Of all the new beer halls in town, this 450-seat behemoth at the epicentre of the Financial District is where both sports fans and craft beer aficionados will feel most at home. The bar pours potables from 72 lines (most hyper-local beers, some hard-to-find international ones), and more than 53 screens play a combination of sports and music videos. An expansive food menu covers just about every fathomable craving, including all of the usual bar-food suspects (pizza, tacos, rib-eye steaks, burgers) and does it well.
682 Queen St. E., 647-346-1541, @kt_bar
The sister spot to the now-closed Aft Kitchen & Bar, Riverside’s KT (that stands for Kids’ Table, by the way) serves up southern comfort food alongside whatever big game happens to be playing on their three big scree TVs.
The Loose Moose
146 Front St. W., 416-977-8840, theloosemoose.ca
This Front Street mainstay actually opened the same year as what was then called the SkyDome, but it’s evolved quite a bit since 1989. The most notable update: the 30-plus Ontario craft beers available on tap–most of which didn’t exist five years ago, let alone 29—to go along with another 30 or so domestic and international macros. There’s even a design-your-own old fashioned menu, with a choice of bitters and aromatics.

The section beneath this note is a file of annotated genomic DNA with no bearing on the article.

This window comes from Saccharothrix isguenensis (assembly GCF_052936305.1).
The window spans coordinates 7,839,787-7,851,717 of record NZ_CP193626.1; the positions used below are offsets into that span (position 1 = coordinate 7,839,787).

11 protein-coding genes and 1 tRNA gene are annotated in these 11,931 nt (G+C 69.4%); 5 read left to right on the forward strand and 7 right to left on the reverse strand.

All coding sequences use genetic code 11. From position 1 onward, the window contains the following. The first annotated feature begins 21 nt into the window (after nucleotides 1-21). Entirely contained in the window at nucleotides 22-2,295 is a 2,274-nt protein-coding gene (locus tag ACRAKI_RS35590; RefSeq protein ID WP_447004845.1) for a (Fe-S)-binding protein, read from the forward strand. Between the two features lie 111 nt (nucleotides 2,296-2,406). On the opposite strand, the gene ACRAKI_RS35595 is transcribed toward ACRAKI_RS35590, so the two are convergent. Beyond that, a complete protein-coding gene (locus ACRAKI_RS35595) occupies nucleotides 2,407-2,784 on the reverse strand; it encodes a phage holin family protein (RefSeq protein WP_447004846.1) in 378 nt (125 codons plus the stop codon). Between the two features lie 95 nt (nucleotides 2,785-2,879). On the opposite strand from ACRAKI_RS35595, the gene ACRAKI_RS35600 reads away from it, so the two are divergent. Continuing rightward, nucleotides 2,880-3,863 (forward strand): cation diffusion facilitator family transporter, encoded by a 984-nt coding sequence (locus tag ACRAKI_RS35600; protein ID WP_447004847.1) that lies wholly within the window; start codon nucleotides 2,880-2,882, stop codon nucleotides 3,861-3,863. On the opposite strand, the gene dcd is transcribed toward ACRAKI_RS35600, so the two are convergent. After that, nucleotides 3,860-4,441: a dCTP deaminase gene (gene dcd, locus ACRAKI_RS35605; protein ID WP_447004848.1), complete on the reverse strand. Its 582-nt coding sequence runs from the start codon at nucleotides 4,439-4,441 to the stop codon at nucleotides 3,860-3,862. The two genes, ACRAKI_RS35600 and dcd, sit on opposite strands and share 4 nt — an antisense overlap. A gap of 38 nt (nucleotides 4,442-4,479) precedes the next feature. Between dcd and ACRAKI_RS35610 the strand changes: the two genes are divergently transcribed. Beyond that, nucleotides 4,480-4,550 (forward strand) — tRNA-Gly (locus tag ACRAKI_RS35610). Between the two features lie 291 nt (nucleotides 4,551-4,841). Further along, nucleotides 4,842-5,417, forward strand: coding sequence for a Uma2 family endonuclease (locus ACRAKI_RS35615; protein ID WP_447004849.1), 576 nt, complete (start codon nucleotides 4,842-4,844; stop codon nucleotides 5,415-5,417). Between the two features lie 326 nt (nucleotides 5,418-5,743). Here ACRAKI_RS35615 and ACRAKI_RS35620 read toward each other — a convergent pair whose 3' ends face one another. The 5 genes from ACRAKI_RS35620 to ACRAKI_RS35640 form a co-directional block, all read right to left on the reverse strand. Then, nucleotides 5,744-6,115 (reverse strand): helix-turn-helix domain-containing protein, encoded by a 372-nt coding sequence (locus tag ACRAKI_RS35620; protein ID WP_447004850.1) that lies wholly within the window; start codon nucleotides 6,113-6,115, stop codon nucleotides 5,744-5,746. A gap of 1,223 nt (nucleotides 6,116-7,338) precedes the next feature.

The Pint Public House
277 Front St. W., 647-340-6395, toronto.thepint.ca
Stadium proximity makes this bar a can’t-miss pre- and post-game spot, but the 770-seat memorabilia-strewn man cave is an appealing place to hunker down even if you don’t have tickets (or if the game in question isn’t even being played in our fine city), thanks to a selection of 40 draft beers and 40 flavours of chicken wings. Ninety big screens play sports, sports and more sports.
15 York St., 416-815-7325, realsports.ca
A sports bar on steroids, Real Sports is a 25,000-square-foot amphitheatre of game-watching excess, with 199 high-definition flat-screens, including one that’s two and a half storeys tall. The beer menu is supersized, too. There are 126 taps, so everyone from the Steam Whistle devotee to the Belgian Früli enthusiast will leave happy and tipsy.
255 Bremner Blvd., 416-815-0086, therecroom.com
This 40,000-square-foot play place in Roundhouse Park is an amusement park, and arcade, a VR experience and a sports bar, all in one. Right across the street from the Rogers Centre, it’s a convenient place for pints before a Jays game—or you can just watch the game on the Rec Room’s seriously big-screen TVs (and avoid paying stadium prices for tallboys of mediocre beer).
Striker Sports Bar
31 St. Joseph St., 416-929-9595, strikertoronto.ca
This all-inclusive sports bar in the Village aims is the mecca for the LGBTQ sports fans (and their allies, of course). It boasts 16 HD monitors on which they screen everything from Jays games, special events like the Super Bowl and even WWE matches. On the food menu: nachos, mac and cheese, flatbread pizzas and seven different kinds of wings.
838 Bloor St. W., 416-535-7486, tallboyscraft.com
The civic pride is palpable at this Bloorcourt pub, with subway-station wall decals, a Blue Jays championship flag and a corkboard featuring local events. But the real draw is the beer. With more than 60 Ontario craft brews on the lineup—dozens available in the bar’s namesake size—anyone can find the right pairing for the kitchen’s smashed and seared burgers.